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Location: Auckland, New Zealand

Wednesday, July 08, 2009

Iwi wary of too many city bodies

Sir Douglas Graham's plan to resolve Tamaki Makaurau treaty claims has come under fire before a parliamentary committee.

A subcommittee of the select committee on Auckland governance was at Orakei Marae today to hear views on the super-city bill.

Tama Te Rangi from Te Runanga o Ngati Whatua says Maori representation needs to be built into the city's institutions, rather than create separate bodies, as Sir Douglas is suggesting for the management of the Maori interest in harbours, waterways and sites of significance.

“There are some legislated entities already in place that have a clear mandate, a clear commitment and strategy towards serving the interests of all people,” Mr te Rangi says.

Failure to provide a seat at the table for mana whenua in any new Auckland council would be a repeat of past discrimination against Ngati Whatua.


Maori are being urged to get their moles checked in the wake of a new study revealing a sharp jump in the number of Maori with melanomas.

Dr Brian Cox, from the University of Otago's Hugh Adam Cancer Unit, says over the past decade the rate of malignant melanoma among Maori went up 90 percent, compared with a 12 percent increase among Pakeha.

Maori also have a high incidence of thick tumors, which are a major factor in determining the risk of death.

Dr Cox says the study of the data collected by the New Zealand Cancer Registry shows Maori must take the same level of care in the sun as non Maori.

“Maori need to be concerned about skin lesions that are asymmetric, have an irregular border, have a particularly dark colour, particularly black. If they have those sorts of changes in their skin they should probably get them inspected by a doctor,” Dr Cox says.

Despite the increase, Maori are still only a 10th as likely to get a melanoma as a European New Zealander.

The manager of a King Country Maori forestry company says central North Island iwi can benefit from what Ngati Rereahu and Maniapoto have learned about the industry.

Glen Katu says Maraeroa C Incorporation has set up trucking, processing and tourism businesses so it could get more value out of the trees grown on its land adjoining the Pureora Forest.

It is also harvesting and processing harakeke and growing ginseng in its forests.

“From the experimental work we and others are undertaking can only be benefit others coming on stream now and be in a much better position to grow business opportunities,” Mr Katu says.

Maori landowners have the resources to back up entrepreneurial ideas in a way they didn't have even a decade ago.

The author of a report on children killed in driveways says Maori aren't taking the problem seriously enough.

Philip Morreau says three quarters of cases involve Maori or Pacific island children, with one child a fortnight admitted to hospital with severe injuries and up to four dying every year.

He says the rate of accidents in consistent, but the problem doesn't seem to be recognised by the authorities.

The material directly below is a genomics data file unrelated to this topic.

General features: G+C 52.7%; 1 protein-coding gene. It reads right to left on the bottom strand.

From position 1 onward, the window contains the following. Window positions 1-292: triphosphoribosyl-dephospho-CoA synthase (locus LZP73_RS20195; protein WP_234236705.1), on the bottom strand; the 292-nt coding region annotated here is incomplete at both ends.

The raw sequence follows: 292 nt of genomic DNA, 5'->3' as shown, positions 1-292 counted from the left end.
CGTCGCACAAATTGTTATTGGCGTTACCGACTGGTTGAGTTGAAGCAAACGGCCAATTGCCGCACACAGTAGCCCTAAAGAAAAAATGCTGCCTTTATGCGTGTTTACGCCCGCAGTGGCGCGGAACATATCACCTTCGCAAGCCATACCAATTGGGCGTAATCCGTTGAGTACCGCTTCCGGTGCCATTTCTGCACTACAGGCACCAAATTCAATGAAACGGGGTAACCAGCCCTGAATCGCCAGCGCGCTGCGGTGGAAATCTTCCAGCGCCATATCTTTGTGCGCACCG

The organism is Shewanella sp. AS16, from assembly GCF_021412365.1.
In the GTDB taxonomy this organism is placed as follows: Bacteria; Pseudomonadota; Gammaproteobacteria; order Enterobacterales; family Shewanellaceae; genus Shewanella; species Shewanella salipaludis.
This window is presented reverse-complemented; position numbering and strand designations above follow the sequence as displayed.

“Because this occurs on private property it’s not officially recorded and so the statistics which these papers have been based on are only because myself and those people working with me have identified this as a problem and collected this data and published it. The government, the authorities, Land Transport Safety doesn’t even know the scope of the problem,” Dr Morreau says

A combination of targeted public health messages, safer driveway design and the fencing of domestic rental properties would have a major impact of driveway accident rates.


Maori teachers have been urged to bring a bit of magic to the classroom.

Almost 200 teachers braved bad weather and collapsing roads to attend NZEI Te Riu Roa’s annual Te Kahui Whetu hui in Ruatoria over the weekend.

Laures Park, the primary teacher union's matua takawaenga, says the agenda included new Maori curriculum and the shortage of te reo teachers.

She says while whanau support is critical for education success, Maori teachers also need to do more to ensure students get the most out of the classroom experience.

“Some of the ways we went through in our days doesn’t suit the children now. We need to look at other ways of ensuring our kids gain the passion and receive the magic from the kaiako. If you’re just turning up to receive your pay, you shouldn't be there,” Mrs Park says.


A leading Maori composer says Maori language songwriters won't benefit from a legal showdown between performance right holders and broadcasters.

Phonographic Performances New Zealand, which mainly represents multinational record companies, is trying to triple the share of gross advertising revenue it gets as a royalty from radio stations.

Ruia Aperahama says because the iwi stations which play Maori music are classified as community radio, they are exempt from the royalty regime.

“As a Maori language artist, I’ve never received royalties through iwi radio stations. Now with Maori Television, there’s Maori music playing so you’ve got to ask the question, is any artist getting royalties out of that music from midnight to morning. I know the answer; kao,” Mr Aperahama says.

He says the industry needs to find a better way to create economic stability for performers.


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